, | Features

I’m not in the habit of recommending, much less playing, early access games. I’d just as soon wait until a game is finished before playing it. It makes no sense to me that I’d jump into some form of entertainment while it’s still being made, any more than I’d eat lasagne before it’s been baked or move into a house before the roof was in place. “Hey Tom,” Joss Whedon might ask, “do you want to watch Avengers 2 now? I haven’t shot all the scenes, and the ending isn’t in yet, and there’s no CG yet for The Hulk. But here, you can watch what I’ve got so far!” What kind of deal is that? Why wouldn’t I wait until the movie comes out? Besides, I have plenty of finished movies I could watch.

It’s no different with games. So why would I play Offworld Trading Company, which enters public beta today and is available for $40 on Steam?

After the jump, it just takes one moment of weakness. Continue reading →

, | Features

Okay, this category might be a bit of a stretch, but I like to end the yearly lists on a positive note. So this is a list of smaller games that deserve more recognition. But I’m not sure there’s a good metric for sufficient recognition, so consider this me just going, ‘Hey, have you heard of these games? If not, check them out because they’re really good!’

Plus, I didn’t get around to writing up full reviews for most of them, so this will have to do instead.

After the jump, ten games you probably overlooked in 2014. Continue reading →

, | Features

Overrated is a loaded term. It looks good in a headline. It’s often used for no purpose other than to goad a reaction. But that doesn’t mean it isn’t useful. When I call a game overrated, I don’t mean it’s bad, that the reviews were wrong, that the people who liked it were dopes, or even that I didn’t like it. It just means I’m surprised more people weren’t more critical, that the conversation wasn’t more often about ways the game could have been better.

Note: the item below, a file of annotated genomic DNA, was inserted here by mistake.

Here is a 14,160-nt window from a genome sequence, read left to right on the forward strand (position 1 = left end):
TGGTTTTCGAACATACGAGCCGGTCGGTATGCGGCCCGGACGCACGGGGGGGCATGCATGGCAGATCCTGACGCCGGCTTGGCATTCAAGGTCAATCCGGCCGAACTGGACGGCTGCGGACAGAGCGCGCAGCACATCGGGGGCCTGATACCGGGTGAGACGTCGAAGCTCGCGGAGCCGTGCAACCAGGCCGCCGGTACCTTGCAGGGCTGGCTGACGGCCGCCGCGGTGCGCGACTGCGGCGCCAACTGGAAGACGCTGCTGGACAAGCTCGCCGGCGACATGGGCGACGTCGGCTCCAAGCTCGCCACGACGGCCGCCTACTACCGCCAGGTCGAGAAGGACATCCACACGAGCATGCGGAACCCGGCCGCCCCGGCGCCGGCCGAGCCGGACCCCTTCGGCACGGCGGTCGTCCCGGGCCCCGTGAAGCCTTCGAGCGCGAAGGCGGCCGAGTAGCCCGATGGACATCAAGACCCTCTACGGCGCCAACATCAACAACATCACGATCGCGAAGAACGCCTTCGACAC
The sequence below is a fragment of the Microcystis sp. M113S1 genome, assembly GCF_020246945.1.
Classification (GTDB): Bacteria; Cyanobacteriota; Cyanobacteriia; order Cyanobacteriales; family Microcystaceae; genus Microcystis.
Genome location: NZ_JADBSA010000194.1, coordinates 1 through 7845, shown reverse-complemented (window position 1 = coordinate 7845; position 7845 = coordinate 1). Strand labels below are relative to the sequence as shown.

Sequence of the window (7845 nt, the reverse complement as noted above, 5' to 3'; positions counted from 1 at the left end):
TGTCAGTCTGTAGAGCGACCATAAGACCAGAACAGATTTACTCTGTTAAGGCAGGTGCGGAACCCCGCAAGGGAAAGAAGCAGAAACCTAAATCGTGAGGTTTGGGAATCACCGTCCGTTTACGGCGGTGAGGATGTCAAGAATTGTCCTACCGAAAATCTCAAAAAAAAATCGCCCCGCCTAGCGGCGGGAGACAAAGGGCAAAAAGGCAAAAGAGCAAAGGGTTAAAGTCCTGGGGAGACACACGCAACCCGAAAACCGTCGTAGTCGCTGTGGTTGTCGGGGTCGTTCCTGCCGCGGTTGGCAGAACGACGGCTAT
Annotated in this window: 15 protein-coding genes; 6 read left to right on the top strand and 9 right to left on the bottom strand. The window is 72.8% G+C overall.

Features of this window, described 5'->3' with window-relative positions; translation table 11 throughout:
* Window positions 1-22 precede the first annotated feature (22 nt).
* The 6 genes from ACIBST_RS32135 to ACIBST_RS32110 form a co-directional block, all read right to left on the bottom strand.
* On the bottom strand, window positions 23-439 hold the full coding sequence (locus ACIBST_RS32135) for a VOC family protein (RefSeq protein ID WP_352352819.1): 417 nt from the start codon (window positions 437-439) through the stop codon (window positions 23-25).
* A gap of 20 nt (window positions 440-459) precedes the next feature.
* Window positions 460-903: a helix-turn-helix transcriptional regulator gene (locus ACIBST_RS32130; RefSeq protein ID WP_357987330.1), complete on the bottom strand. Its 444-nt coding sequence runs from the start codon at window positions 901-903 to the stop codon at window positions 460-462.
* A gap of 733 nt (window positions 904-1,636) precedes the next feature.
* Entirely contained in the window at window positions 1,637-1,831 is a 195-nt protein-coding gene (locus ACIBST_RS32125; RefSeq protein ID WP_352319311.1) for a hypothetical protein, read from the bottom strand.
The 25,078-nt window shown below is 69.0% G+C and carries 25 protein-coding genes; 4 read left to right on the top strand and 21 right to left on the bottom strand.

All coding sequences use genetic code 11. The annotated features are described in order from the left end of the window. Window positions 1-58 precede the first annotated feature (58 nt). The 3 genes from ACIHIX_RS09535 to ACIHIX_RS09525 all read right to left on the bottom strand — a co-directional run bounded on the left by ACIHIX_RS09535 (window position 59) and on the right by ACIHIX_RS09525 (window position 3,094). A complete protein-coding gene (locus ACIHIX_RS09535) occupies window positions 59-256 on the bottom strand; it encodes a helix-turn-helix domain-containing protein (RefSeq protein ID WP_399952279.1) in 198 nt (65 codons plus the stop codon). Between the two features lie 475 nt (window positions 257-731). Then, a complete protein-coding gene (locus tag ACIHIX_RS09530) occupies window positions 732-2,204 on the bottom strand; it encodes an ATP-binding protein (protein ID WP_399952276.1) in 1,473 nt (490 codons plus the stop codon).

After the jump, the ten most overrated games of 2014. Continue reading →

, | Features

So if the most disappointing category is a list of games that should have been better than they were, the most surprising category is the opposite. These are games that were better than they should have been. Just as disappointing is about falling short of expectations, these surprising games exceeded expectations and, in some cases, were among the best games of the year.

After the jump, the ten most surprising games of 2014. Continue reading →

, | Features

Calling a game disappointing arguably has more to do with me than the game itself. Disappointment isn’t an inherent quality. It can’t exist without some sort of expectation in the first place. In many cases, these games are sequels, or the creations of developers with proven track records, or entries in established genres, or games with promising beginnings. But for various reasons, the central fact about these games is that I had personally hoped they would be better.

After the jump, the ten most disappointing games of 2014. Continue reading →


This week the Qt3 Podcast team takes a break from podcasting to do some streamcasting Twitchcasting…uh casting. Whatever. I’m old. I’m not hip to your crazy jive talk.

Bottom line is that instead of a podcast I streamed some Dragon Age: Inquisition so go watch it and marvel at what a crappy mage I am. I promise to get better at talking and playing at the same time so forgive me if I sound more incoherent than usual.

, | Features